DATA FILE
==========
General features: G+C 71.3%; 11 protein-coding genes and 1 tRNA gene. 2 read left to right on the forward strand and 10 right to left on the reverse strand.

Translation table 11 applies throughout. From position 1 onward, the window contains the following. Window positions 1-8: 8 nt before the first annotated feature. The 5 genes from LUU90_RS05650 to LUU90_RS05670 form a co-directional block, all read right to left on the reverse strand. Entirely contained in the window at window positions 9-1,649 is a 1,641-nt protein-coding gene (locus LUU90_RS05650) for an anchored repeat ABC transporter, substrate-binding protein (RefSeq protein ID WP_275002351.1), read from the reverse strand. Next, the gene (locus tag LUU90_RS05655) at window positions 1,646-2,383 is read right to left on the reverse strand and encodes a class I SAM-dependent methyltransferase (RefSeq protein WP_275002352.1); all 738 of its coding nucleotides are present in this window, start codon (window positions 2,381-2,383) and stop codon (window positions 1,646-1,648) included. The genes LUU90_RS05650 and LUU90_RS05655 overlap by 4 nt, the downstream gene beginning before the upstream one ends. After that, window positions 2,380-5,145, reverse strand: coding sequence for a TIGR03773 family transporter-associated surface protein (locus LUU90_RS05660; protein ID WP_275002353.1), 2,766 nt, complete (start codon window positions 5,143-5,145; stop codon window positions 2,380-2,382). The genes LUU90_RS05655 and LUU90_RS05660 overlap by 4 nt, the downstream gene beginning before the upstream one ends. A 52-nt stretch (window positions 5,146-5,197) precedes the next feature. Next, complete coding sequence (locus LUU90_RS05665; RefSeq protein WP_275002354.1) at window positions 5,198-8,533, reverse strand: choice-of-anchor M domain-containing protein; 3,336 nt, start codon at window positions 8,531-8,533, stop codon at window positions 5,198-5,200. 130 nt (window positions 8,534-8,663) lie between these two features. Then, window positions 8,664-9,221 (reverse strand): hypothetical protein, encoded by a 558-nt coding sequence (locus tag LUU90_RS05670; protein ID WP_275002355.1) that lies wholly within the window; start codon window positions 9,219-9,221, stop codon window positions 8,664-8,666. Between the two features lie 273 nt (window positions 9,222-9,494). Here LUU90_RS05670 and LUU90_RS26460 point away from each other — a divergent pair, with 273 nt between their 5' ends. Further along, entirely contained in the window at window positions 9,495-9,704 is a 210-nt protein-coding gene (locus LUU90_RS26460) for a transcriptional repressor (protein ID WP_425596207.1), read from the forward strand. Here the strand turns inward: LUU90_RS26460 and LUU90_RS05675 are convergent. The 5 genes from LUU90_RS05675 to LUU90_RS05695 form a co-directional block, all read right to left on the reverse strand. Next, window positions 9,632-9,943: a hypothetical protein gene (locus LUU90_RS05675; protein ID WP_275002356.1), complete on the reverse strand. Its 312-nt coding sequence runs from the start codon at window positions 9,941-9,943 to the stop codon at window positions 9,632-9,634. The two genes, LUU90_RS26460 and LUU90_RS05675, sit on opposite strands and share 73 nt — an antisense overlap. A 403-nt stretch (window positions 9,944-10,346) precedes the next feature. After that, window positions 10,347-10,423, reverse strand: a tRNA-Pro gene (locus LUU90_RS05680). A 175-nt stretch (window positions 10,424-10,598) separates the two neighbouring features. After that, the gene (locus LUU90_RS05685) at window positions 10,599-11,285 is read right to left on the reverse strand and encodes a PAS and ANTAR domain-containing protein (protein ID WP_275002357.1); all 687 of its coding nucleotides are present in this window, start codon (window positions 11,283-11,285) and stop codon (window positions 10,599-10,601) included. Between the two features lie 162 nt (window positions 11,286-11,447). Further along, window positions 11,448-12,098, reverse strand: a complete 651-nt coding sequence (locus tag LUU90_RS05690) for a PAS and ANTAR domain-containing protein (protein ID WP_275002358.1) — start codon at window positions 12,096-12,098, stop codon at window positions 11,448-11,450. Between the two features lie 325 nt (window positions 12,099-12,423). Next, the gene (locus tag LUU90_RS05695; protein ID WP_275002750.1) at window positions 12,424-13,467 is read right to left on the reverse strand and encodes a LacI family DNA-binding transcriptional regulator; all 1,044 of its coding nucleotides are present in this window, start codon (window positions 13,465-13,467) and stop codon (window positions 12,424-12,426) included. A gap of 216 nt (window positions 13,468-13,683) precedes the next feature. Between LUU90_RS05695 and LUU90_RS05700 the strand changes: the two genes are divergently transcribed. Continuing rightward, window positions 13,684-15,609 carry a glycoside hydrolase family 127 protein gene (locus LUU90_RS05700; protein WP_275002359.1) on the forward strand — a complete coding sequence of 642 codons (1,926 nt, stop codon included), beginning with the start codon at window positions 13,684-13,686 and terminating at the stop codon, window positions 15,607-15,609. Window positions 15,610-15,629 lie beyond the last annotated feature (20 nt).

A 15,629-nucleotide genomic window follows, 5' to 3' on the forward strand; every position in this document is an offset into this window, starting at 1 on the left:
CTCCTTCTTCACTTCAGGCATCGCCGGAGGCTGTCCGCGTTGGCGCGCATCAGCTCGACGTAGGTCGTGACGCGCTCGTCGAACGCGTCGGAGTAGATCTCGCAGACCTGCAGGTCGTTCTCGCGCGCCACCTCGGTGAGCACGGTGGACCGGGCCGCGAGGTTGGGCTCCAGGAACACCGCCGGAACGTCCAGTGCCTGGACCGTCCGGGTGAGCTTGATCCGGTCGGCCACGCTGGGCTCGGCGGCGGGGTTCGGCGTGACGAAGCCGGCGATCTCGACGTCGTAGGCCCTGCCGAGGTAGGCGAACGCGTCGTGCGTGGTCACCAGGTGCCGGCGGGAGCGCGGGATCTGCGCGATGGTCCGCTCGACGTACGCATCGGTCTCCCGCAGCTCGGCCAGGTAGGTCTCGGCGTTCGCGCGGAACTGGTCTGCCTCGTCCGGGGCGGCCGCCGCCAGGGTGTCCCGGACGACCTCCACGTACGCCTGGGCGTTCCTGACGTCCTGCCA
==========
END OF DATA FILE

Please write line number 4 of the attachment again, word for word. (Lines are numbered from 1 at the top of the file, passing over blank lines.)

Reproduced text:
CTCCTTCTTCACTTCAGGCATCGCCGGAGGCTGTCCGCGTTGGCGCGCATCAGCTCGACGTAGGTCGTGACGCGCTCGTCGAACGCGTCGGAGTAGATCTCGCAGACCTGCAGGTCGTTCTCGCGCGCCACCTCGGTGAGCACGGTGGACCGGGCCGCGAGGTTGGGCTCCAGGAACACCGCCGGAACGTCCAGTGCCTGGACCGTCCGGGTGAGCTTGATCCGGTCGGCCACGCTGGGCTCGGCGGCGGGGTTCGGCGTGACGAAGCCGGCGATCTCGACGTCGTAGGCCCTGCCGAGGTAGGCGAACGCGTCGTGCGTGGTCACCAGGTGCCGGCGGGAGCGCGGGATCTGCGCGATGGTCCGCTCGACGTACGCATCGGTCTCCCGCAGCTCGGCCAGGTAGGTCTCGGCGTTCGCGCGGAACTGGTCTGCCTCGTCCGGGGCGGCCGCCGCCAGGGTGTCCCGGACGACCTCCACGTACGCCTGGGCGTTCCTGACGTCCTGCCA